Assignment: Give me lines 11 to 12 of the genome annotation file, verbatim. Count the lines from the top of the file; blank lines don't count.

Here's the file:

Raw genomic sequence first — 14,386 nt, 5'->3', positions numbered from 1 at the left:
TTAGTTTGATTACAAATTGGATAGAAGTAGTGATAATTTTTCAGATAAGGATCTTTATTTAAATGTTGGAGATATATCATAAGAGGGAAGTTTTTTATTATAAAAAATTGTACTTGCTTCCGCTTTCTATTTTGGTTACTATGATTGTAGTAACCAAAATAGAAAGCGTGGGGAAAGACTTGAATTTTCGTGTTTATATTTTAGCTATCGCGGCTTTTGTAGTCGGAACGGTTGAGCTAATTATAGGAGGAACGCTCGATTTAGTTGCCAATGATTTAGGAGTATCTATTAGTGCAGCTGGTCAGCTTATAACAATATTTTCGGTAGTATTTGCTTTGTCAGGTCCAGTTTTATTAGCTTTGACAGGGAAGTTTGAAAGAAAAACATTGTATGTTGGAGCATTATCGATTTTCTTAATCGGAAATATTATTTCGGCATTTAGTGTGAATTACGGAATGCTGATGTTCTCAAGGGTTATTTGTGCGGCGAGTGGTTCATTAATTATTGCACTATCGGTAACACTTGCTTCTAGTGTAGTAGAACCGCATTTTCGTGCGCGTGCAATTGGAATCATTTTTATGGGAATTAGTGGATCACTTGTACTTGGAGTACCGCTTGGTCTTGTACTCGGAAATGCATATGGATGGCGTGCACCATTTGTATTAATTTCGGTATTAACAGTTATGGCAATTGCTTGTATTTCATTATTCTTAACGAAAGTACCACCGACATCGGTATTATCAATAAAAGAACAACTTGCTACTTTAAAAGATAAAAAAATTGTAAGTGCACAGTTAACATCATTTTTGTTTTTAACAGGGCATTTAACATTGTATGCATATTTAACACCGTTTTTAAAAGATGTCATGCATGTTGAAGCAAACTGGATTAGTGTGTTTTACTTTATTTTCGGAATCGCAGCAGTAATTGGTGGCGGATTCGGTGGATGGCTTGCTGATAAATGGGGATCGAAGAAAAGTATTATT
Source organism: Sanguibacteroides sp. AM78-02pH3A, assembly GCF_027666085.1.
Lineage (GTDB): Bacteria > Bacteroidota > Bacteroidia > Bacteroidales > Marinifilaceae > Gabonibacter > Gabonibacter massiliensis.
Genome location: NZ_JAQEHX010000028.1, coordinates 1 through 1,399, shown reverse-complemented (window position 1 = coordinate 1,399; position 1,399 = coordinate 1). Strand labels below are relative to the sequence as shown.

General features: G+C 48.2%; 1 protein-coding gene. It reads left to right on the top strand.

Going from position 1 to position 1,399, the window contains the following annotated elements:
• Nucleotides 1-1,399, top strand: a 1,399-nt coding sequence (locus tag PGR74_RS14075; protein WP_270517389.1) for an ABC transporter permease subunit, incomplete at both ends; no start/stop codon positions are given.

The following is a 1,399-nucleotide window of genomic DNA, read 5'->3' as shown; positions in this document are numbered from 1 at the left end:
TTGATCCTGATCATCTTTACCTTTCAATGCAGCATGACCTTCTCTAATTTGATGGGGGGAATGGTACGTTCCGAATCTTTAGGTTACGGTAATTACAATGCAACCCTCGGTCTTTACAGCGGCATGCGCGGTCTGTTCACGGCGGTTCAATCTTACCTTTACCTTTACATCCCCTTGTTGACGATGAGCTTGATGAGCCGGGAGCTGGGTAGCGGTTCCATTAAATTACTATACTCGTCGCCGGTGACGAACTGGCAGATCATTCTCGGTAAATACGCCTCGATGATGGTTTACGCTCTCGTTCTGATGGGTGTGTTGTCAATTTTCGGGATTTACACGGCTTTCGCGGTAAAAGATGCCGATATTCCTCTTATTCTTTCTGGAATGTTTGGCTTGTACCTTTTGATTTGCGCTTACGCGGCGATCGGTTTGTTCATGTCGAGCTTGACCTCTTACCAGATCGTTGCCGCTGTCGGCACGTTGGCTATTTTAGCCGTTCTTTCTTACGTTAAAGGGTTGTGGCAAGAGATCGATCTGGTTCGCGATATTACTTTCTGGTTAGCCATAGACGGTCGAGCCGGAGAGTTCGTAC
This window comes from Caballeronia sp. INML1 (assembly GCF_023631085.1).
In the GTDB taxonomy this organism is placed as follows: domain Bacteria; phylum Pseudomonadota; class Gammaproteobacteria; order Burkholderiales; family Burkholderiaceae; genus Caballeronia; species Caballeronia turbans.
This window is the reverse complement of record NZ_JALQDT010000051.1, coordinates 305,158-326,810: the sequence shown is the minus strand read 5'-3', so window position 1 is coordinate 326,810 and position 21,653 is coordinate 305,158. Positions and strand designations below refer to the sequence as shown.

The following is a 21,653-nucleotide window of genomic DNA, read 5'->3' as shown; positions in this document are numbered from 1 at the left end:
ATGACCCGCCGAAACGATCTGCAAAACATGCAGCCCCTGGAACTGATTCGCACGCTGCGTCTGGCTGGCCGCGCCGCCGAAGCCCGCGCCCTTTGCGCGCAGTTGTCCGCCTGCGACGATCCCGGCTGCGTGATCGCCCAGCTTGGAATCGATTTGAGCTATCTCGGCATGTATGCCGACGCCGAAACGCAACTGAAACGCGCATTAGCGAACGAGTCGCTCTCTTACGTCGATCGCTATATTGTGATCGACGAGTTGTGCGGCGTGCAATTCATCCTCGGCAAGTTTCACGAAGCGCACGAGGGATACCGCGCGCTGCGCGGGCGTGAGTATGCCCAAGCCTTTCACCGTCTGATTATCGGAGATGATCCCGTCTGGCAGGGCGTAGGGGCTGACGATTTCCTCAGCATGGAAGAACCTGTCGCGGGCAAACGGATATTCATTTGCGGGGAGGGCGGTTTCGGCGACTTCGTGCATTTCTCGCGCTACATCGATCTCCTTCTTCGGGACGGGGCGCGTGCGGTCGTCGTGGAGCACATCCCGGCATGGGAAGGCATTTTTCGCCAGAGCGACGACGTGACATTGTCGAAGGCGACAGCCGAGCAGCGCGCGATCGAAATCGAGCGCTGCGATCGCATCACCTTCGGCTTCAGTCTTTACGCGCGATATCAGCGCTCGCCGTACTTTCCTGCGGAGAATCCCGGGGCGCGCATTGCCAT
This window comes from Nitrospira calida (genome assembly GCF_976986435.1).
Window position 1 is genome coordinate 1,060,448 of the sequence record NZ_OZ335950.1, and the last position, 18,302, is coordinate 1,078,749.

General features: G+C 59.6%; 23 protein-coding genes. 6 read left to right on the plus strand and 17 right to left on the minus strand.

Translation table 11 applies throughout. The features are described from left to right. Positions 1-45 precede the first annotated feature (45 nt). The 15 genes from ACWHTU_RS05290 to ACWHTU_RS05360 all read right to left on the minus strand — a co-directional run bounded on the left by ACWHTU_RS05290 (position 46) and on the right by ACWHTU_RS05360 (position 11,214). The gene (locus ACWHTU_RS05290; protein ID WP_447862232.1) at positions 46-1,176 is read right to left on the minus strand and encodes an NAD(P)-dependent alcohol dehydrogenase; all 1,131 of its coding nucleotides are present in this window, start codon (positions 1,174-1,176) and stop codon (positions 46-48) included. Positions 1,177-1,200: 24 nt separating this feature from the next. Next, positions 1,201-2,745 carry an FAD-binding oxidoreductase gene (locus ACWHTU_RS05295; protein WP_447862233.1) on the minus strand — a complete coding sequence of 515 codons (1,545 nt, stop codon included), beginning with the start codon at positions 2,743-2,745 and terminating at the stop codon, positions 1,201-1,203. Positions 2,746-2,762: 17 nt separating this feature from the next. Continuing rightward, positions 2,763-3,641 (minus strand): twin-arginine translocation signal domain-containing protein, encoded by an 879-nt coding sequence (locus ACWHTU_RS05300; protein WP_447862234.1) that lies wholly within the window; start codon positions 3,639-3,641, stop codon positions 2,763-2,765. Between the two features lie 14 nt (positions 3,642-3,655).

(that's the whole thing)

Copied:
This window comes from Caballeronia sp. INML1 (assembly GCF_023631085.1).
In the GTDB taxonomy this organism is placed as follows: domain Bacteria; phylum Pseudomonadota; class Gammaproteobacteria; order Burkholderiales; family Burkholderiaceae; genus Caballeronia; species Caballeronia turbans.